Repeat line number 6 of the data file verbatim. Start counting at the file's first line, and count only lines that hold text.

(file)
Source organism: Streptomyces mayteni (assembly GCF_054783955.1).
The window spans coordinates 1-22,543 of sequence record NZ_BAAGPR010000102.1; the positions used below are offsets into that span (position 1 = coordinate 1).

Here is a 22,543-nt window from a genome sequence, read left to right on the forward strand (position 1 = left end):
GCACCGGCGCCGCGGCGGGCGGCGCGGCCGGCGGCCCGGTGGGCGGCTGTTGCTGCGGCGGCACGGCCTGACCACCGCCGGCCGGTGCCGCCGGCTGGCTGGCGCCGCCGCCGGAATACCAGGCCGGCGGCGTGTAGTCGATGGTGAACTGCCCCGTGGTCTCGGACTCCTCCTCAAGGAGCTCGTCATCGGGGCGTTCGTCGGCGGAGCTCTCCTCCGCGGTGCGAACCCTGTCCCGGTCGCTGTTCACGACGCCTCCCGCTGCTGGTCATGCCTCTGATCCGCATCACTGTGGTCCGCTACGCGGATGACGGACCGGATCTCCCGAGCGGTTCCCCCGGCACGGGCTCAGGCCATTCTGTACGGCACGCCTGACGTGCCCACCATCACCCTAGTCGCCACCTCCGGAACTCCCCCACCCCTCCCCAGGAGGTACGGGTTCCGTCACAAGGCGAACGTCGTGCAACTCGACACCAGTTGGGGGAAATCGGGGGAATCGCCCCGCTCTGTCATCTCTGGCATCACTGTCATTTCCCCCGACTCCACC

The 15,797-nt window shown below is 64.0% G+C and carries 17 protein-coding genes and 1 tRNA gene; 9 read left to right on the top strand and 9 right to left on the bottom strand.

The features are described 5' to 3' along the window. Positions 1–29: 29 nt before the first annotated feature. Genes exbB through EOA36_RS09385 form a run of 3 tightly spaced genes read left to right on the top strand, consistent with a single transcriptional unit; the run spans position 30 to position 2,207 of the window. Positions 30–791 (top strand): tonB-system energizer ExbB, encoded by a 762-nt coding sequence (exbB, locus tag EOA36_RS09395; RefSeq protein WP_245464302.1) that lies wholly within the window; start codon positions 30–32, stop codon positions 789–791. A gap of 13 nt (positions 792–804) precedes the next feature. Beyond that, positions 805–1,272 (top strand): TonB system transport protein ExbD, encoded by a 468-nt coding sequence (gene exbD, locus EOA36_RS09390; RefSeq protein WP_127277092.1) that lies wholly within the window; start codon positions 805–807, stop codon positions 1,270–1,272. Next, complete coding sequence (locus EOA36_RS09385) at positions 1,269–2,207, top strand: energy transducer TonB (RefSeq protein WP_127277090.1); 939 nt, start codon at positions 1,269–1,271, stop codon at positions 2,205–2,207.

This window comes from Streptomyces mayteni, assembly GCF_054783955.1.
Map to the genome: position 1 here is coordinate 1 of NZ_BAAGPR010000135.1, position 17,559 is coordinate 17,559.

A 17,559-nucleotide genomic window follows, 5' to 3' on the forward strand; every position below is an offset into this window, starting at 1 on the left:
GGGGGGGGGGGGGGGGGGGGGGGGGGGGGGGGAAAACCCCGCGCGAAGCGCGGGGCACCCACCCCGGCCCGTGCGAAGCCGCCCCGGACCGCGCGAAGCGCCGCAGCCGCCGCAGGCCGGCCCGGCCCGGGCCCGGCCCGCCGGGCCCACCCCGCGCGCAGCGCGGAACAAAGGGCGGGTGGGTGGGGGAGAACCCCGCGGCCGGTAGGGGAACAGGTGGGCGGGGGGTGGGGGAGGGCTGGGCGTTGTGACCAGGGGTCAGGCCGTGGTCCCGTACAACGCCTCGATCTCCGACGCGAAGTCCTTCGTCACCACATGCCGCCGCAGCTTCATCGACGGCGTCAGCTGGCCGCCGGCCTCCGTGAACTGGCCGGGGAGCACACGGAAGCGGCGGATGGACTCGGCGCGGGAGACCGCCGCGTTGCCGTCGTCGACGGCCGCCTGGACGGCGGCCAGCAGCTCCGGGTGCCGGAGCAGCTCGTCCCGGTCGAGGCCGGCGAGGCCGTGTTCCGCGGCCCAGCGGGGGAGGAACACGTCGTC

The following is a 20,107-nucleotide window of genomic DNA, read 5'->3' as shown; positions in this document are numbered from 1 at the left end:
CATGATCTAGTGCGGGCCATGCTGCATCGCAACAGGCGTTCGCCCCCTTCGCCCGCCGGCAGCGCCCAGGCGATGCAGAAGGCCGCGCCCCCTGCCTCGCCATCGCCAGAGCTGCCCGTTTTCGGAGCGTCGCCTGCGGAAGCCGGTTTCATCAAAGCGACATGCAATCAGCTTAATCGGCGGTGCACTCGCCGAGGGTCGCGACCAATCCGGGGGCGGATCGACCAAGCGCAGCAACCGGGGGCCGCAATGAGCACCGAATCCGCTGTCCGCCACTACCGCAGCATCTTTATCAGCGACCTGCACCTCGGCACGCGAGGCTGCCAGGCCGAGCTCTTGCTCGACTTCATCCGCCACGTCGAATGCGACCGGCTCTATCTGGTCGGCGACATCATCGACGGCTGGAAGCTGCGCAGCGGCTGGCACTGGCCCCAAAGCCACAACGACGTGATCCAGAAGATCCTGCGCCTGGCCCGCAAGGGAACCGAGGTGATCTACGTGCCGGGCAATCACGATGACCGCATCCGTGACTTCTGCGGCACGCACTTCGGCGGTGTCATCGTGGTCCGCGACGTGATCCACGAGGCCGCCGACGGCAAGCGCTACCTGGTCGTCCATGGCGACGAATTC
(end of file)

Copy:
The features are described 5' to 3' along the window. Positions 1–29: 29 nt before the first annotated feature. Genes exbB through EOA36_RS09385 form a run of 3 tightly spaced genes read left to right on the top strand, consistent with a single transcriptional unit; the run spans position 30 to position 2,207 of the window. Positions 30–791 (top strand): tonB-system energizer ExbB, encoded by a 762-nt coding sequence (exbB, locus tag EOA36_RS09395; RefSeq protein WP_245464302.1) that lies wholly within the window; start codon positions 30–32, stop codon positions 789–791. A gap of 13 nt (positions 792–804) precedes the next feature. Beyond that, positions 805–1,272 (top strand): TonB system transport protein ExbD, encoded by a 468-nt coding sequence (gene exbD, locus EOA36_RS09390; RefSeq protein WP_127277092.1) that lies wholly within the window; start codon positions 805–807, stop codon positions 1,270–1,272. Next, complete coding sequence (locus EOA36_RS09385) at positions 1,269–2,207, top strand: energy transducer TonB (RefSeq protein WP_127277090.1); 939 nt, start codon at positions 1,269–1,271, stop codon at positions 2,205–2,207.